Think of Bangkok and you probably picture a sprawling Asian mega city that’s ideal for backpackers and partygoers rather than families and children. But it’s a hugely engaging place with plenty on offer for families and there are lots of things to do in Bangkok with kids.
And with plenty of modes of transport at the centre of a nation that adores children, Thailand’s capital city represents an ideal stopover destination for families. Don’t worry if you think that taking a city break with kids isn’t a good idea, Bangkok is more than capable of changing your mind.
One of the main reasons that we like Bangkok so much is that it effortlessly allows us to blend a relaxing family break with a more adventurous and cultured experience. If you pick a hotel with a pool, you can spend half a day exploring the city and the other half lapping up the sunshine while your kids splash about.
With average annual temperatures of 28 degrees C (84F) and average daily sunshine topping out at 7 hours, it’s a consistent destination, which rewards the inquisitive. Here, we take a look at some of the more child-friendly attractions for families.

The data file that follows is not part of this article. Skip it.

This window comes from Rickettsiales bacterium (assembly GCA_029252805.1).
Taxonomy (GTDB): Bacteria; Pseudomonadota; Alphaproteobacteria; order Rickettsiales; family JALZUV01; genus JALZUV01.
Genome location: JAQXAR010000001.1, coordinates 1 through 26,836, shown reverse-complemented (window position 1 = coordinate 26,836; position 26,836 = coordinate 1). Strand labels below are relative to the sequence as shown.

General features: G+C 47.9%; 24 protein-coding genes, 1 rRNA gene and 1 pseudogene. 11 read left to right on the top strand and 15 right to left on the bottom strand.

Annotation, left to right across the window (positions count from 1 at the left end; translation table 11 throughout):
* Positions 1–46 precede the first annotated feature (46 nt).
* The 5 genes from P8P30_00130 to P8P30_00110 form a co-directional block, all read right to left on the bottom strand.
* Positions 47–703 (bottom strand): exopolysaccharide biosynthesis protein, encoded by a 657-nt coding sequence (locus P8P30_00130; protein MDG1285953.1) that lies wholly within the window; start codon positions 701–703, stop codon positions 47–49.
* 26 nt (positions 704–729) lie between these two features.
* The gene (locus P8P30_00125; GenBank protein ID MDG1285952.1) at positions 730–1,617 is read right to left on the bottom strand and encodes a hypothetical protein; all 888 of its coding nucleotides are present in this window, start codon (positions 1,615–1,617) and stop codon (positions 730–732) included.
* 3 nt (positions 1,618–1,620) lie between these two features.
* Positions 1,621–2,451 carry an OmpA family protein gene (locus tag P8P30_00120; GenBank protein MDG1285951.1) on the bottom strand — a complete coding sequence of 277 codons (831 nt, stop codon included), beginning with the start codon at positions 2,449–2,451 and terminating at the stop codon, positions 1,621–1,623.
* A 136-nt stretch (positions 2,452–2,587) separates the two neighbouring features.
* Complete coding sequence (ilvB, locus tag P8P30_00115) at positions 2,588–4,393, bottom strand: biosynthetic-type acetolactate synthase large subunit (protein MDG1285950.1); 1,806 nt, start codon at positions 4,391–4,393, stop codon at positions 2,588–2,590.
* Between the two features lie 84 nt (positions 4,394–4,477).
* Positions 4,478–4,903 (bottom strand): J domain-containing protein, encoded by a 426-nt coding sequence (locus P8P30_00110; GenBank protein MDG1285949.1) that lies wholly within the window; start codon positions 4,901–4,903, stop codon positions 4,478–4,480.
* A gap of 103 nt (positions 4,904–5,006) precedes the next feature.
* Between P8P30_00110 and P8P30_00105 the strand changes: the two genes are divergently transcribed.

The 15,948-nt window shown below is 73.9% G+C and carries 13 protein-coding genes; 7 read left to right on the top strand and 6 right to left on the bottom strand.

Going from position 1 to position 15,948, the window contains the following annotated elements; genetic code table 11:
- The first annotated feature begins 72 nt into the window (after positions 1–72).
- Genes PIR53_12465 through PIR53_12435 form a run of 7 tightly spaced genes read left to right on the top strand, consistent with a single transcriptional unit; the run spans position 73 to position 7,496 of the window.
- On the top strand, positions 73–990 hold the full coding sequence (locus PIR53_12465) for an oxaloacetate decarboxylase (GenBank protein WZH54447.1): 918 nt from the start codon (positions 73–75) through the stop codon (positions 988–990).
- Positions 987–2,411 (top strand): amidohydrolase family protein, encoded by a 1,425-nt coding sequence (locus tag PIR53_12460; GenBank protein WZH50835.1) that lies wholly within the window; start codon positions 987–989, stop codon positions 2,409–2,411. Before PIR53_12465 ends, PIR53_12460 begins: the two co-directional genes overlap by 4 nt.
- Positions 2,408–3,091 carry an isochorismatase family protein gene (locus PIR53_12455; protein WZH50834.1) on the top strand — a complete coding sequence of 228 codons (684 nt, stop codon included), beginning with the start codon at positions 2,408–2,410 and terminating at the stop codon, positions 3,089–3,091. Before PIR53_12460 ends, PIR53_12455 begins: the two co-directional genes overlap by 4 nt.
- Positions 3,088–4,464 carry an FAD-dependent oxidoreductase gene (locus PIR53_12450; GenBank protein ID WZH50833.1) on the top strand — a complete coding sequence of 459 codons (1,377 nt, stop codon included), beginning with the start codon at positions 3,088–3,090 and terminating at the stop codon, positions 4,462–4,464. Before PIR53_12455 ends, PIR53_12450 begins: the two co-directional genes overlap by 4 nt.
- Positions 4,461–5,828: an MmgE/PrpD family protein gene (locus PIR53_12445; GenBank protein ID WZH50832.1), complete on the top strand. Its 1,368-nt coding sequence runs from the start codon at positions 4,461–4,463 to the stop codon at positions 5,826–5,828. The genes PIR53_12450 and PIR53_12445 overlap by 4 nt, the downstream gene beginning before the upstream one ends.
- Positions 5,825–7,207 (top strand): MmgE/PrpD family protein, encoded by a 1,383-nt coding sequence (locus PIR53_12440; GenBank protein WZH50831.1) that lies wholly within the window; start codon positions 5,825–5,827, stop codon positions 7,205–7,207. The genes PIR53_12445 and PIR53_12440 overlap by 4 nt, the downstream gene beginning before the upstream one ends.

- Bangkok is hot and humid, so make sure you travel everywhere with bottles of water handy
- Boats and trains in Bangkok are so simple to use, however don’t forget about Uber. Incredibly cheap and reliable, you can get from one side of the city to the other for $5. Traffic allowing of course
- Buying tickets online or booking through your hotel can often get you discounts
- May to October is rainy season with September generally Bangkok’s wettest month
Things to do in Bangkok with Kids
Siam Ocean World
Located in the basement of the Siam Paragon shopping mall, this is Bangkok’s Sea Life Centre, the largest of its kind in Asia and a great half day visit for your family. This is a really slick attraction, with large glass tanks and glass walk-through tunnels featuring sharks, rays, turtles and of course, Nemo and Dory. It’s air conditioned and you can venture through the different zones at your own pace.
Thankfully, it doesn’t get too crowded and while you may have to wait your turn to press your nose up against one of the tanks, you’ll never feel too claustrophobic. As it’s located in a shopping mall, you’ve got a good opportunity to get food and refreshments before or after your visit.